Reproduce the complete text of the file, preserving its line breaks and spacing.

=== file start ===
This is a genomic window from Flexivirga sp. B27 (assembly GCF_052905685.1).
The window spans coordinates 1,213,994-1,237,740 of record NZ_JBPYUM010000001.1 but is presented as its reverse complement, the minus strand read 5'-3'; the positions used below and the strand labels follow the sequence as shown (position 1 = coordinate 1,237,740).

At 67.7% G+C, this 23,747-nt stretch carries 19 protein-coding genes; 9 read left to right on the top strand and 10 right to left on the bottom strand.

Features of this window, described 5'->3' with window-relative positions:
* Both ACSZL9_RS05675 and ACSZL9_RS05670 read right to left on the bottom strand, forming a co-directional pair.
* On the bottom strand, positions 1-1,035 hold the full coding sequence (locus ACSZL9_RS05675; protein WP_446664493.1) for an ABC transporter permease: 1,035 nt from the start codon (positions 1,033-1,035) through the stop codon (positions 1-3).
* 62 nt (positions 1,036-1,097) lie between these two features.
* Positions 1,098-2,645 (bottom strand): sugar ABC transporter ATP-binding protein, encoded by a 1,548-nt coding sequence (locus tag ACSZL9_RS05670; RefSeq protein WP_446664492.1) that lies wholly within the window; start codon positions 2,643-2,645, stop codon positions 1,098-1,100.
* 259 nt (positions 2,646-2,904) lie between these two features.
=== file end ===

This is a genomic window from Flexivirga sp. B27 (assembly GCF_052905685.1).
The window spans coordinates 1,213,994-1,237,740 of record NZ_JBPYUM010000001.1 but is presented as its reverse complement, the minus strand read 5'-3'; the positions used below and the strand labels follow the sequence as shown (position 1 = coordinate 1,237,740).

At 67.7% G+C, this 23,747-nt stretch carries 19 protein-coding genes; 9 read left to right on the top strand and 10 right to left on the bottom strand.

Features of this window, described 5'->3' with window-relative positions:
* Both ACSZL9_RS05675 and ACSZL9_RS05670 read right to left on the bottom strand, forming a co-directional pair.
* On the bottom strand, positions 1-1,035 hold the full coding sequence (locus ACSZL9_RS05675; protein WP_446664493.1) for an ABC transporter permease: 1,035 nt from the start codon (positions 1,033-1,035) through the stop codon (positions 1-3).
* 62 nt (positions 1,036-1,097) lie between these two features.
* Positions 1,098-2,645 (bottom strand): sugar ABC transporter ATP-binding protein, encoded by a 1,548-nt coding sequence (locus tag ACSZL9_RS05670; RefSeq protein WP_446664492.1) that lies wholly within the window; start codon positions 2,643-2,645, stop codon positions 1,098-1,100.
* 259 nt (positions 2,646-2,904) lie between these two features.